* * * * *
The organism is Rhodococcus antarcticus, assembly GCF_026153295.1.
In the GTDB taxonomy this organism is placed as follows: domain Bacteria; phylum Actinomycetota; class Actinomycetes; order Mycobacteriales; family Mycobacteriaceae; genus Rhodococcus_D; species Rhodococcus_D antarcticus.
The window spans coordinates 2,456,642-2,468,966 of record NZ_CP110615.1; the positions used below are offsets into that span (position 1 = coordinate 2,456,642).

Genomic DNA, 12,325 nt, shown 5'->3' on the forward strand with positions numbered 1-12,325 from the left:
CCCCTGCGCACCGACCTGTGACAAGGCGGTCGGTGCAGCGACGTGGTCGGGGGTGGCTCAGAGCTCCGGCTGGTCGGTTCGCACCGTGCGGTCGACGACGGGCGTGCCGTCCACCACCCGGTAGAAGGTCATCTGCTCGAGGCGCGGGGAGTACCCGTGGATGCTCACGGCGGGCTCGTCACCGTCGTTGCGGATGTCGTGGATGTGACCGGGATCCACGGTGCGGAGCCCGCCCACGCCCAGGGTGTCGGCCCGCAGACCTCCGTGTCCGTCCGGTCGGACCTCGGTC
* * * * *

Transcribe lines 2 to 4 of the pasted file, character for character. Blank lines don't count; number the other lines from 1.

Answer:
In the GTDB taxonomy this organism is placed as follows: domain Bacteria; phylum Actinomycetota; class Actinomycetes; order Mycobacteriales; family Mycobacteriaceae; genus Rhodococcus_D; species Rhodococcus_D antarcticus.
The window spans coordinates 2,456,642-2,468,966 of record NZ_CP110615.1; the positions used below are offsets into that span (position 1 = coordinate 2,456,642).

Genomic DNA, 12,325 nt, shown 5'->3' on the forward strand with positions numbered 1-12,325 from the left: